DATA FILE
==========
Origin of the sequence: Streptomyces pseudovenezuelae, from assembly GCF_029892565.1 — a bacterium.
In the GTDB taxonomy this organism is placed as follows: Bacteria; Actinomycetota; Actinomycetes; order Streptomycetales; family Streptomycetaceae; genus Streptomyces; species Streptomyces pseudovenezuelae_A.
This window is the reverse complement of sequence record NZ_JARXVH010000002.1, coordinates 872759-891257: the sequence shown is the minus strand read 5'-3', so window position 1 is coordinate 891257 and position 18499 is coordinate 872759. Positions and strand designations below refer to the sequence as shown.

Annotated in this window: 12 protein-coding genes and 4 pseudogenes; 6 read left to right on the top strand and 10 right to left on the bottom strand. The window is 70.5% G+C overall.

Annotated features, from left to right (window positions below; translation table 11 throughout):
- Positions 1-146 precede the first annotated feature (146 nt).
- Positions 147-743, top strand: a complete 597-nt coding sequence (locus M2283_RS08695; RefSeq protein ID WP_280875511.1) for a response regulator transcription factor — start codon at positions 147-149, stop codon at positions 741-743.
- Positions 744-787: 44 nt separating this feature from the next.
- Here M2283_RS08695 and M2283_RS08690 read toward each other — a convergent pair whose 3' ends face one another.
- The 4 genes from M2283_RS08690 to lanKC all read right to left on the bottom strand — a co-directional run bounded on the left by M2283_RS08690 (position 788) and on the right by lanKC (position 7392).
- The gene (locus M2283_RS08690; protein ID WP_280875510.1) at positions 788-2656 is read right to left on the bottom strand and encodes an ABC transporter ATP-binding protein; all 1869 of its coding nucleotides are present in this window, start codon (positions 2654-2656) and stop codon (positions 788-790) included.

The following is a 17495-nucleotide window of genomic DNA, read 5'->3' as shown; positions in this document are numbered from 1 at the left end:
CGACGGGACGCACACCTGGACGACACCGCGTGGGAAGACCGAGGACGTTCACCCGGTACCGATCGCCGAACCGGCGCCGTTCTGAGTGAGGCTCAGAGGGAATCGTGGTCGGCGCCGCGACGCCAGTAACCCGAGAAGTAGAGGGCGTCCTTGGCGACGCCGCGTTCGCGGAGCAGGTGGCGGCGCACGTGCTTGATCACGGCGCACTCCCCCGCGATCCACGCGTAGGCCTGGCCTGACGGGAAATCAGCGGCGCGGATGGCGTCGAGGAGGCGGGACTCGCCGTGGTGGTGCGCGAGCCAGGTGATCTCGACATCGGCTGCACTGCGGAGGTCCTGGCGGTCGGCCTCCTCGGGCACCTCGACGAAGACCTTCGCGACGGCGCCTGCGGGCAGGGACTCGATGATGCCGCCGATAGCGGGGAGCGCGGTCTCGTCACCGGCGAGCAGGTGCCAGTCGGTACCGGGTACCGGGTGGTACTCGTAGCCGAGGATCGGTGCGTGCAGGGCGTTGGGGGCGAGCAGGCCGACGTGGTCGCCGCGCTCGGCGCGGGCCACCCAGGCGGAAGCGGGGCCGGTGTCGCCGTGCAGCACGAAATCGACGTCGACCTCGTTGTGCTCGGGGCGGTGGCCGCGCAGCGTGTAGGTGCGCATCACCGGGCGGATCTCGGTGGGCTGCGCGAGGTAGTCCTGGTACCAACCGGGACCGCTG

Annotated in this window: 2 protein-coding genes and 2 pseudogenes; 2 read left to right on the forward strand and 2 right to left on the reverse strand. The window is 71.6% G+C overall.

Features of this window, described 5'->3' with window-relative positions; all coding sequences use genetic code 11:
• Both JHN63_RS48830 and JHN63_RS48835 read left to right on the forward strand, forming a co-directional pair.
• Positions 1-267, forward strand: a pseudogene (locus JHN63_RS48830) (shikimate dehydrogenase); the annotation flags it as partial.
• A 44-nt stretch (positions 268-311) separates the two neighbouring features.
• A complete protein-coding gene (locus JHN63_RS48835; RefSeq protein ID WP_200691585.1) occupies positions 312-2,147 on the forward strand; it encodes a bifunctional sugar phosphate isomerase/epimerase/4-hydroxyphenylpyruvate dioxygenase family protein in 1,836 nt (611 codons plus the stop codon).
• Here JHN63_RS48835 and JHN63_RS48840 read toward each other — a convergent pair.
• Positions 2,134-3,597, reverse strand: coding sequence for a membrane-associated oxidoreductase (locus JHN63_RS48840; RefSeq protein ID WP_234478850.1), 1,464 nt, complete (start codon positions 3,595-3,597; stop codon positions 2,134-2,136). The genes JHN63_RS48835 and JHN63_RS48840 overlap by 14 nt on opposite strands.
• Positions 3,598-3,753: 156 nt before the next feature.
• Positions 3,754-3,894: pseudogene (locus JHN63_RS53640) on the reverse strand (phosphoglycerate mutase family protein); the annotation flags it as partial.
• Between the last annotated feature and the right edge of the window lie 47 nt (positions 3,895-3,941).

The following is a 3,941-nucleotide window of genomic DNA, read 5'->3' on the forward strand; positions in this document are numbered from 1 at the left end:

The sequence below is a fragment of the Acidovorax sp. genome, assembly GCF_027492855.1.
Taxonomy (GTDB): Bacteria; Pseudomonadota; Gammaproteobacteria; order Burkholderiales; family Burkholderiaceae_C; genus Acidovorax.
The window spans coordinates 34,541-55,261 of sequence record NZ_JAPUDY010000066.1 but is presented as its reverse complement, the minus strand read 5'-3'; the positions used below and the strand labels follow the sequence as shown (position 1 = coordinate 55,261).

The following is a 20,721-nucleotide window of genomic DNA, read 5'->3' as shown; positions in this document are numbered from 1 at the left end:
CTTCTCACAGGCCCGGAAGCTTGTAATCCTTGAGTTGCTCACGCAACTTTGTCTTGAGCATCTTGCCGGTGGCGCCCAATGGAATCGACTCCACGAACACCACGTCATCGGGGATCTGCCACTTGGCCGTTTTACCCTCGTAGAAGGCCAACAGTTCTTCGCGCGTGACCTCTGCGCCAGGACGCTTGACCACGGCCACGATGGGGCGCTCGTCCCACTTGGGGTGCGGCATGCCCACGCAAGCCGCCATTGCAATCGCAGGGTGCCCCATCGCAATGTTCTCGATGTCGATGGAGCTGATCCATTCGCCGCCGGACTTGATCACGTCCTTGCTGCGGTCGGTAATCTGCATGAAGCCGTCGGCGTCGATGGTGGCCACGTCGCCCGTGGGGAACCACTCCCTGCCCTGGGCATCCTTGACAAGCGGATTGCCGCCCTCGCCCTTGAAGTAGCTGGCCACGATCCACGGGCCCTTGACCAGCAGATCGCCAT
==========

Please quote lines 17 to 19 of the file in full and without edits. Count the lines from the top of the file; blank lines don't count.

• Positions 1-267, forward strand: a pseudogene (locus JHN63_RS48830) (shikimate dehydrogenase); the annotation flags it as partial.
• A 44-nt stretch (positions 268-311) separates the two neighbouring features.
• A complete protein-coding gene (locus JHN63_RS48835; RefSeq protein ID WP_200691585.1) occupies positions 312-2,147 on the forward strand; it encodes a bifunctional sugar phosphate isomerase/epimerase/4-hydroxyphenylpyruvate dioxygenase family protein in 1,836 nt (611 codons plus the stop codon).